Unfortunately, the wacky configuration of the annex rooms at the Guggenheim makes following in her footsteps nearly impossible; the flow of the show is frustratingly broken up by the space again and again. While the exhibit might be characterized as roughly chronological, the limitations of the rooms lead to a few time jumps and misorderings that are distracting. To try to clarify the action, I’ve created a simple timeline that lists each project/series on view and the years in which Dijkstra made the pictures (small type, I know):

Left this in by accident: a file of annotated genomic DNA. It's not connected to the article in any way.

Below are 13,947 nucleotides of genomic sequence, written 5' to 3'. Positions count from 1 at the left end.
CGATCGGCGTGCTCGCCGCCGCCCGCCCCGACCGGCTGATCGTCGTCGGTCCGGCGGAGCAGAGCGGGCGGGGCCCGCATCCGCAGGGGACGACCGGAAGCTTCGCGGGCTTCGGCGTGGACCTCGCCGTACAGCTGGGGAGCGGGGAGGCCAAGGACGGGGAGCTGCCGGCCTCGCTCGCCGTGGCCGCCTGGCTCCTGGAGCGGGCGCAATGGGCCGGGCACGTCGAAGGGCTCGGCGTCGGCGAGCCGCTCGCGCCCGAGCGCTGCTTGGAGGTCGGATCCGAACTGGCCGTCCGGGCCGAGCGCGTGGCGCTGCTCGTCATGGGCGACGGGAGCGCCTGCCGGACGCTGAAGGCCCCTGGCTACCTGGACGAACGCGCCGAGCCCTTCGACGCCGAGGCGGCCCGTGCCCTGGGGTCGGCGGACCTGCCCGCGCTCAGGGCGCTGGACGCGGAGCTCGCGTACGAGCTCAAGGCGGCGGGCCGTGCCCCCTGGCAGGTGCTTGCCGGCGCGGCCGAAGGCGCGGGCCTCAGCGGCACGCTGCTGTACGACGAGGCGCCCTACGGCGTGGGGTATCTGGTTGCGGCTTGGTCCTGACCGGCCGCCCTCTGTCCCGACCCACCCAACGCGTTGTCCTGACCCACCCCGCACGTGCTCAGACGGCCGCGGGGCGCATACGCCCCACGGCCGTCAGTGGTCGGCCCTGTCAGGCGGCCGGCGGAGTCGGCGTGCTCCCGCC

Dijkstra’s small self portrait, taken poolside in 1991 after a grueling rehab training session, is the “aha” moment that kicks off her career as an artist and holds the flash of insight that has informed her work ever since. In it, she stands exhausted and unadorned, with an almost feral intensity, unable to pose for the camera or compose herself. For the first time, Dijkstra had found a way to make a portrait of someone with their guard truly down; like Halsman’s jump portraits, this is not a fake smile or a pretend posture – it is the real person, open and honest, and it is mesmerizing.